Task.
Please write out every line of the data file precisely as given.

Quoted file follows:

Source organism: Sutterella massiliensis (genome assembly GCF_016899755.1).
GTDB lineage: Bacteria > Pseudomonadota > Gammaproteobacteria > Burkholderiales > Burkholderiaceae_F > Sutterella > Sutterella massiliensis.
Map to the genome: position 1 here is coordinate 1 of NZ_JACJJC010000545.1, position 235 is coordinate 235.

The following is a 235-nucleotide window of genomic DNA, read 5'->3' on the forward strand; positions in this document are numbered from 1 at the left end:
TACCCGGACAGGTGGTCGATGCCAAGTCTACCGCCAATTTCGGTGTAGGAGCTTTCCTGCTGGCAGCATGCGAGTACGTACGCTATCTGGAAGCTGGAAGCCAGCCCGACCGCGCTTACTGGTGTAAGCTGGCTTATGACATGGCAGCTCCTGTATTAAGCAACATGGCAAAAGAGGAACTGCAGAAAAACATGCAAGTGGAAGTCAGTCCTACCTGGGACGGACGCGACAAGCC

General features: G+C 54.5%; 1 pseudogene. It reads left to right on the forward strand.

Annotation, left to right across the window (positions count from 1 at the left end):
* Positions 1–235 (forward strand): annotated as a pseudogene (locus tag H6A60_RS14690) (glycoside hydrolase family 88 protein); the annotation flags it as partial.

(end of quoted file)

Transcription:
Source organism: Sutterella massiliensis (genome assembly GCF_016899755.1).
GTDB lineage: Bacteria > Pseudomonadota > Gammaproteobacteria > Burkholderiales > Burkholderiaceae_F > Sutterella > Sutterella massiliensis.
Map to the genome: position 1 here is coordinate 1 of NZ_JACJJC010000545.1, position 235 is coordinate 235.

The following is a 235-nucleotide window of genomic DNA, read 5'->3' on the forward strand; positions in this document are numbered from 1 at the left end:
TACCCGGACAGGTGGTCGATGCCAAGTCTACCGCCAATTTCGGTGTAGGAGCTTTCCTGCTGGCAGCATGCGAGTACGTACGCTATCTGGAAGCTGGAAGCCAGCCCGACCGCGCTTACTGGTGTAAGCTGGCTTATGACATGGCAGCTCCTGTATTAAGCAACATGGCAAAAGAGGAACTGCAGAAAAACATGCAAGTGGAAGTCAGTCCTACCTGGGACGGACGCGACAAGCC

General features: G+C 54.5%; 1 pseudogene. It reads left to right on the forward strand.

Annotation, left to right across the window (positions count from 1 at the left end):
* Positions 1–235 (forward strand): annotated as a pseudogene (locus tag H6A60_RS14690) (glycoside hydrolase family 88 protein); the annotation flags it as partial.